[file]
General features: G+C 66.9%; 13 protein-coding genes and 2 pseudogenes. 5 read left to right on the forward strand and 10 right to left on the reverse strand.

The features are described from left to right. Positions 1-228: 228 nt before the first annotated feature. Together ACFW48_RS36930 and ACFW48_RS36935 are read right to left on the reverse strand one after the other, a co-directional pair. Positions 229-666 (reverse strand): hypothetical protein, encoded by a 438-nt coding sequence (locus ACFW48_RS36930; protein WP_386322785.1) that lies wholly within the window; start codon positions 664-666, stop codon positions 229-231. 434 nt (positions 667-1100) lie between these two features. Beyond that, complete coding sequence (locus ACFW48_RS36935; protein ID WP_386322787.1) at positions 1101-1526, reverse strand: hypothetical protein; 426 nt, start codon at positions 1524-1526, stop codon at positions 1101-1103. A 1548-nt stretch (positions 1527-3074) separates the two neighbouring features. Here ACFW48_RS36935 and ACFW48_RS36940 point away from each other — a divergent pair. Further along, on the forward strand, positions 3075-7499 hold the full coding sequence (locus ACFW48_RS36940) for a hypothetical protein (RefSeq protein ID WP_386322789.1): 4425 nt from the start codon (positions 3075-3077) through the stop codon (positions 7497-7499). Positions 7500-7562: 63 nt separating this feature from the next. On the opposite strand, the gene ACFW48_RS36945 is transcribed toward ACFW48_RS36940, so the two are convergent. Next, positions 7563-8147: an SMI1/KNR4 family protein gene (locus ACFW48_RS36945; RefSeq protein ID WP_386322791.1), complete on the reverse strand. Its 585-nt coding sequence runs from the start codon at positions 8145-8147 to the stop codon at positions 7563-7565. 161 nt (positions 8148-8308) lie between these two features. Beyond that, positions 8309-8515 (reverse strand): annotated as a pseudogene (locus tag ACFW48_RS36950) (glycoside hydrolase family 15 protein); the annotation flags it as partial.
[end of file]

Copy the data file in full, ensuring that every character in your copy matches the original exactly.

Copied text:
General features: G+C 66.9%; 13 protein-coding genes and 2 pseudogenes. 5 read left to right on the forward strand and 10 right to left on the reverse strand.

The features are described from left to right. Positions 1-228: 228 nt before the first annotated feature. Together ACFW48_RS36930 and ACFW48_RS36935 are read right to left on the reverse strand one after the other, a co-directional pair. Positions 229-666 (reverse strand): hypothetical protein, encoded by a 438-nt coding sequence (locus ACFW48_RS36930; protein WP_386322785.1) that lies wholly within the window; start codon positions 664-666, stop codon positions 229-231. 434 nt (positions 667-1100) lie between these two features. Beyond that, complete coding sequence (locus ACFW48_RS36935; protein ID WP_386322787.1) at positions 1101-1526, reverse strand: hypothetical protein; 426 nt, start codon at positions 1524-1526, stop codon at positions 1101-1103. A 1548-nt stretch (positions 1527-3074) separates the two neighbouring features. Here ACFW48_RS36935 and ACFW48_RS36940 point away from each other — a divergent pair. Further along, on the forward strand, positions 3075-7499 hold the full coding sequence (locus ACFW48_RS36940) for a hypothetical protein (RefSeq protein ID WP_386322789.1): 4425 nt from the start codon (positions 3075-3077) through the stop codon (positions 7497-7499). Positions 7500-7562: 63 nt separating this feature from the next. On the opposite strand, the gene ACFW48_RS36945 is transcribed toward ACFW48_RS36940, so the two are convergent. Next, positions 7563-8147: an SMI1/KNR4 family protein gene (locus ACFW48_RS36945; RefSeq protein ID WP_386322791.1), complete on the reverse strand. Its 585-nt coding sequence runs from the start codon at positions 8145-8147 to the stop codon at positions 7563-7565. 161 nt (positions 8148-8308) lie between these two features. Beyond that, positions 8309-8515 (reverse strand): annotated as a pseudogene (locus tag ACFW48_RS36950) (glycoside hydrolase family 15 protein); the annotation flags it as partial.